Allianz Global Investors expects European companies to pay out EUR315 billion in shareholder dividends in 2017, eclipsing the record EUR302 billion paid by stocks in the MSCI Europe last year.
Dividends in 2016 had been depressed by a post-Brexit, weak pound sterling negatively affecting overall earnings and the political uncertainty looming around the European election season in 2017. But there are signals of an economic spring in many Euroland countries in 2017.
Due to the political uncertainty in Europe, short-term price fluctuations may be likely in the coming months. But, overall, Jörg de Vries-Hippen (pictured), CIO equity Europe, remains convinced that "Europe is too significant for problems to pose a fundamental challenge to its continued existence or, indeed, result in serious market turbulence. This also holds true for ‘election year 2017’, which may see key EU states like France, the Netherlands and Germany reshuffle their political card decks."
Cautious stock picking remains de Vries-Hippen’s top priority: "The uncertain political landscape makes it difficult to generally predict a growth environment for dividend stocks. You have to take a step back to see which trends become firmly established in countries where political change is afoot, like Italy."
At the company level, in-house analysts at Allianz Global Investors expect higher profits and improved margins across Europe. According to de Vries-Hippen, companies and investors in strong economies in countries like Germany should benefit: "Stable, continuous cash flows can be distributed through above-average dividend payments. As a result, investor trust in businesses with solid foundations, providing resilience in difficult times, should pay off."
Apart from German, Swiss companies are also known for this type of reliability. However, the head of European equities and fund manager will only act selectively within the universe of Swiss stocks: "The strong Swiss franc could put further pressure on traditional local companies. It therefore requires specific opportunities to invest in those companies at a fair price, that reliably re-invest in a stable shareholder base."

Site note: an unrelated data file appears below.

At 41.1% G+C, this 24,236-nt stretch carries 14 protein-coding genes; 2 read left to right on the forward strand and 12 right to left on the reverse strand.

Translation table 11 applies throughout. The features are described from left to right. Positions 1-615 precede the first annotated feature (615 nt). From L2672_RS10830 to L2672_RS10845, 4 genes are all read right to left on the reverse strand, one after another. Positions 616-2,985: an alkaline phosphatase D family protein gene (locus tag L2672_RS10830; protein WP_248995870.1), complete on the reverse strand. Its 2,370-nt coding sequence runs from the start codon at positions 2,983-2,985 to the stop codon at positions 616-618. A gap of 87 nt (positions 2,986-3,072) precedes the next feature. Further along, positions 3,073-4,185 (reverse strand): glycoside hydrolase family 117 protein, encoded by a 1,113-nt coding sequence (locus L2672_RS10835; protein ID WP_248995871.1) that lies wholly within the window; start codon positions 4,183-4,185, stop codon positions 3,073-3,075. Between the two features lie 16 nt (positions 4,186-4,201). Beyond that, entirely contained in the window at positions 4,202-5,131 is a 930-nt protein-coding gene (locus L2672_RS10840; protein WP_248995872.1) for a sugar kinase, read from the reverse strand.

Such opportunities can arise quickly in a volatile electoral environment, for example around the presidential elections in France. "2017 will certainly not be an easy one for the Grande Nation. An unstable government in Paris not only results in the political engine of the European Union stuttering, but domestic companies also suffer from the situation. But some traditional French companies will be able to decouple from the political environment because of their international positioning," says de Vries-Hippen.
As soon as Article 50 is triggered as a result of Britain’s decision to leave the EU, British business will also be affected. Still, de Vries-Hippen doesn't believe there's too much reason for doom and gloom when it comes to the future of sustainable dividend payouts in the UK: "Quality companies have the advantage of being internationally well diversified. This means that their business already shows relatively little correlation with the UK political landscape."
The dividend expert considers economic policy in Northern Europe to be very solid, which is reflected in the stock markets of Denmark, Norway and Sweden. High-performing financial institutions, in particular, play a stabilising role in the economic system of Northern Europe. The latter, although enjoying close ties to the European Union, is based on separate currencies.
De Vries-Hippen is confident that dividends will remain an important investment alternative for investors in 2017: "Even if interest rates are likely to start to bounce back from their all-time low this year, they are unlikely to catch up with the return level of dividends soon."
The return level of the Allianz European Equity Dividend has averaged around 5 per cent, since launch in 2011.